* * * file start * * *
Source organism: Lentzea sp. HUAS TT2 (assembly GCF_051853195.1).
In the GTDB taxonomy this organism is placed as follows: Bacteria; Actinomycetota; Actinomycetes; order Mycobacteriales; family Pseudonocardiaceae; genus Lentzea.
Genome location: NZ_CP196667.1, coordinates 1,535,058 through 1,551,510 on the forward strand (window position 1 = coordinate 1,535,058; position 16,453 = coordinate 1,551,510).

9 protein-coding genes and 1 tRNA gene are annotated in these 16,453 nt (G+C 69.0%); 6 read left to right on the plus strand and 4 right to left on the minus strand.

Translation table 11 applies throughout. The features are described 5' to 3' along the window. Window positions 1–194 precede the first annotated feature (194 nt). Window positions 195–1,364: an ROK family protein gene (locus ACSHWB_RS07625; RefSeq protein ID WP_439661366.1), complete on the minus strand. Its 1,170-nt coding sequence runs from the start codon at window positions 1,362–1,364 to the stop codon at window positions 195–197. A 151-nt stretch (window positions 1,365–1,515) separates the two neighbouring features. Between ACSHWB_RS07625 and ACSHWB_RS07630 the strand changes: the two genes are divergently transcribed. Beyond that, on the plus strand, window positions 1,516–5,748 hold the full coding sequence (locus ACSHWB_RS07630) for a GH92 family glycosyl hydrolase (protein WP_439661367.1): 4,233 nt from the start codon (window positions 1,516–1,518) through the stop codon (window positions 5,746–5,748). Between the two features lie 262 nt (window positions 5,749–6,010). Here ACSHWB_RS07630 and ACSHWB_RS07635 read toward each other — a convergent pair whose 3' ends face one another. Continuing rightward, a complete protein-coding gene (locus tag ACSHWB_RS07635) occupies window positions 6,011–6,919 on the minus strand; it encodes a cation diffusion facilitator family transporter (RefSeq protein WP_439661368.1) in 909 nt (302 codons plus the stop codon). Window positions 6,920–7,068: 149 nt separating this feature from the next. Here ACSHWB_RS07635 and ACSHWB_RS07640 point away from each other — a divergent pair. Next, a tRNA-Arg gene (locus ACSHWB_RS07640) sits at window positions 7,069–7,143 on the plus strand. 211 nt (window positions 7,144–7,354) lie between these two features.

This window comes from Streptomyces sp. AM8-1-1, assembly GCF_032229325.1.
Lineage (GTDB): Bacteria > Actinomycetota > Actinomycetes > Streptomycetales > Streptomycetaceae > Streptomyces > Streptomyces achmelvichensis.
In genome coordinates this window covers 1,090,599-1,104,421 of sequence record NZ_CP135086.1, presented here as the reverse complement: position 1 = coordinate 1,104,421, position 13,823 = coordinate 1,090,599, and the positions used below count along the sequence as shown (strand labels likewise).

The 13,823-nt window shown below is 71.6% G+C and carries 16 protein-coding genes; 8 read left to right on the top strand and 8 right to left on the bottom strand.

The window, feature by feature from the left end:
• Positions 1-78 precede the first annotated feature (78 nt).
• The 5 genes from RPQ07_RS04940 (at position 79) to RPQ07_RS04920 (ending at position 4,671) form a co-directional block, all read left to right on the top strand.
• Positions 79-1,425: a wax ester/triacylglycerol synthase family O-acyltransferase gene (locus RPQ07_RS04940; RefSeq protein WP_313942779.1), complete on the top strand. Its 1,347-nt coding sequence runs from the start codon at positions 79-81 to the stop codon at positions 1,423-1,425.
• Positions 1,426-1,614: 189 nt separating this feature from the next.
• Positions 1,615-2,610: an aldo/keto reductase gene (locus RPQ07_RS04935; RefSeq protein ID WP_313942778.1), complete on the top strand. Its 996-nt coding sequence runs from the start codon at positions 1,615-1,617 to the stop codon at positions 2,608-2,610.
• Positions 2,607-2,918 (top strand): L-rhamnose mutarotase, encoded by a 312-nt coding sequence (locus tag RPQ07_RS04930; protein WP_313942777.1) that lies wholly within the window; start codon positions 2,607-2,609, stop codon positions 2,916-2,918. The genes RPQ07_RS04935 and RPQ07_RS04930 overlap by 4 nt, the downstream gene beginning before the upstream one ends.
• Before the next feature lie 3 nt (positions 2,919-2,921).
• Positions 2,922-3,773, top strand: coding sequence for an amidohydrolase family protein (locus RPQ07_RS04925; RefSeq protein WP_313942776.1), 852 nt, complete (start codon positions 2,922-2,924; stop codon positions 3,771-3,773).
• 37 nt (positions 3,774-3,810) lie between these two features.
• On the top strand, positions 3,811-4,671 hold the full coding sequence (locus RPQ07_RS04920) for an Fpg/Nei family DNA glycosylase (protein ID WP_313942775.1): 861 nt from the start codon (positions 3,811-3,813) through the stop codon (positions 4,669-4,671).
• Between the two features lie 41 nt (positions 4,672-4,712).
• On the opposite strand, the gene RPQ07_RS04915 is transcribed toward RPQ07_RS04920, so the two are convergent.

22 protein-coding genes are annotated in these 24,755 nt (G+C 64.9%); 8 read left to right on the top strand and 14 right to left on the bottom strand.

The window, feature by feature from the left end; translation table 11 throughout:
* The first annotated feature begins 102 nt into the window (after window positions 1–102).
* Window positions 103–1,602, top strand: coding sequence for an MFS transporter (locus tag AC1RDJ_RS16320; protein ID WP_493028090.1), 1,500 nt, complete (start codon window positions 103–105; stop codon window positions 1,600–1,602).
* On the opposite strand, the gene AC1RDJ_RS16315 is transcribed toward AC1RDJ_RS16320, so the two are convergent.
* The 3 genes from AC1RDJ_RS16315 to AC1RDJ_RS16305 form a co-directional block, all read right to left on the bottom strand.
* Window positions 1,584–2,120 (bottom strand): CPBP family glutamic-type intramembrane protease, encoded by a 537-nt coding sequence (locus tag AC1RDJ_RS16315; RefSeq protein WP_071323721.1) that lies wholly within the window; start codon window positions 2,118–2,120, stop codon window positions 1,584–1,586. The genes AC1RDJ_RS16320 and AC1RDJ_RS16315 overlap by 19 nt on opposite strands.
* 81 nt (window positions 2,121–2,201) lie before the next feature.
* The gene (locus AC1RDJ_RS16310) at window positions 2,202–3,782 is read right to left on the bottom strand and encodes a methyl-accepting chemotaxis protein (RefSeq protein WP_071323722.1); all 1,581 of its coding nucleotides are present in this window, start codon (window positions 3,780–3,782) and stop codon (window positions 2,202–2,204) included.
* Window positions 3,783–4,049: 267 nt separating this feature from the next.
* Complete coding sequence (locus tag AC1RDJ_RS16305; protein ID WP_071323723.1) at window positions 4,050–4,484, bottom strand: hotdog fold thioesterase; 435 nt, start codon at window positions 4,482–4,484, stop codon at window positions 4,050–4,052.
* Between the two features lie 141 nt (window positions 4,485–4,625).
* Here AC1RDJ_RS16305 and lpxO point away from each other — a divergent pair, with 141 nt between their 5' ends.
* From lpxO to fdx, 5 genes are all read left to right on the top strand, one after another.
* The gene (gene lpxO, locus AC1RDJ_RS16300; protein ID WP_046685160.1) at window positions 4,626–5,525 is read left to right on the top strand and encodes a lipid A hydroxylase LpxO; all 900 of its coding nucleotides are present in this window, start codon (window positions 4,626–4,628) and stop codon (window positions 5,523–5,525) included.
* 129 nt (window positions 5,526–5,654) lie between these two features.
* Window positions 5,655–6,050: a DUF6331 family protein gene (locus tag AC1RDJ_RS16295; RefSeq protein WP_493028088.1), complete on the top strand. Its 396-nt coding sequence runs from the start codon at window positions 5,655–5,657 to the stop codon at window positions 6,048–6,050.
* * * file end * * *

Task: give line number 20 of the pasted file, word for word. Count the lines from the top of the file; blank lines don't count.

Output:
• On the top strand, positions 3,811-4,671 hold the full coding sequence (locus RPQ07_RS04920) for an Fpg/Nei family DNA glycosylase (protein ID WP_313942775.1): 861 nt from the start codon (positions 3,811-3,813) through the stop codon (positions 4,669-4,671).